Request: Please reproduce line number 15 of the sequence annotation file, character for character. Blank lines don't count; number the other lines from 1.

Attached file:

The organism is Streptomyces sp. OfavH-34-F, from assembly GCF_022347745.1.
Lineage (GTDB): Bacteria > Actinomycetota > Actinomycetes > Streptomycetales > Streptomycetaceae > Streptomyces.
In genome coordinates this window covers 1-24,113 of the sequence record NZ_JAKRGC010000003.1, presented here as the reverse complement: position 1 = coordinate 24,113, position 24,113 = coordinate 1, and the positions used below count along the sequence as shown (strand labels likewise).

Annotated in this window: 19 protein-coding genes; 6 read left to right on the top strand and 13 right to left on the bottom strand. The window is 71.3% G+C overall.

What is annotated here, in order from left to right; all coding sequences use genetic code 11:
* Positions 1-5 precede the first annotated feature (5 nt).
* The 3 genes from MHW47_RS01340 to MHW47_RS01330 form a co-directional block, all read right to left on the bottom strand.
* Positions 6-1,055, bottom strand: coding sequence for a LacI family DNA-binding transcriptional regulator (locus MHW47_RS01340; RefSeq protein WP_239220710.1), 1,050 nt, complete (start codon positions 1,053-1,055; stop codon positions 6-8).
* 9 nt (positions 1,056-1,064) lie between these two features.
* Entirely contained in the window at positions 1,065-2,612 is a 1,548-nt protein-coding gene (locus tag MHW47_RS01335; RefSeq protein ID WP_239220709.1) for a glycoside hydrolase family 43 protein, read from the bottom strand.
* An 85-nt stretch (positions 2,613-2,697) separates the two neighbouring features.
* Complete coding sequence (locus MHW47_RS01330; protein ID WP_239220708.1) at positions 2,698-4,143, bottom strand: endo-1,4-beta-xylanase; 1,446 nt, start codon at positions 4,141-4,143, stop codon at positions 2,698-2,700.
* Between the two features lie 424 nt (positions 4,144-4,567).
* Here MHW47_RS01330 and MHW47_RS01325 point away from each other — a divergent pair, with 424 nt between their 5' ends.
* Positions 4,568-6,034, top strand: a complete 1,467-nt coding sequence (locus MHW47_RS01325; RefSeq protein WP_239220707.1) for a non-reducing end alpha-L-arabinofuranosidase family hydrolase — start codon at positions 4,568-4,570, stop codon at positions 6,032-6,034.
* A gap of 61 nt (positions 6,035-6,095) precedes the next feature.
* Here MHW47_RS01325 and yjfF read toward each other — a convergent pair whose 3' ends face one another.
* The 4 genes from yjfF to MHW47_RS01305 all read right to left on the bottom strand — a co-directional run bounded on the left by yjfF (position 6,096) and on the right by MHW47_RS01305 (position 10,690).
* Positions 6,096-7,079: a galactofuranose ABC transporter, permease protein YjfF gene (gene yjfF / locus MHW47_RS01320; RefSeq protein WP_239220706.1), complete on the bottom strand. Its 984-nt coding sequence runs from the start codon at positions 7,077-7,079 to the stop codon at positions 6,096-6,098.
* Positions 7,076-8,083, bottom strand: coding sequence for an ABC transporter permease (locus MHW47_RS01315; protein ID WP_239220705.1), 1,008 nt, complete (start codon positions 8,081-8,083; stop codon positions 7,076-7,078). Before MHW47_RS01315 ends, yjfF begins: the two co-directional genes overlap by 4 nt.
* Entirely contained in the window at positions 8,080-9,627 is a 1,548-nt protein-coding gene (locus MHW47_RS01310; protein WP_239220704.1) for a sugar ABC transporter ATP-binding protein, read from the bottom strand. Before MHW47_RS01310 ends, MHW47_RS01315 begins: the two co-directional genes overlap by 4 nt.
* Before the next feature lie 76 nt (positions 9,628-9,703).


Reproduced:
* Positions 4,568-6,034, top strand: a complete 1,467-nt coding sequence (locus MHW47_RS01325; RefSeq protein WP_239220707.1) for a non-reducing end alpha-L-arabinofuranosidase family hydrolase — start codon at positions 4,568-4,570, stop codon at positions 6,032-6,034.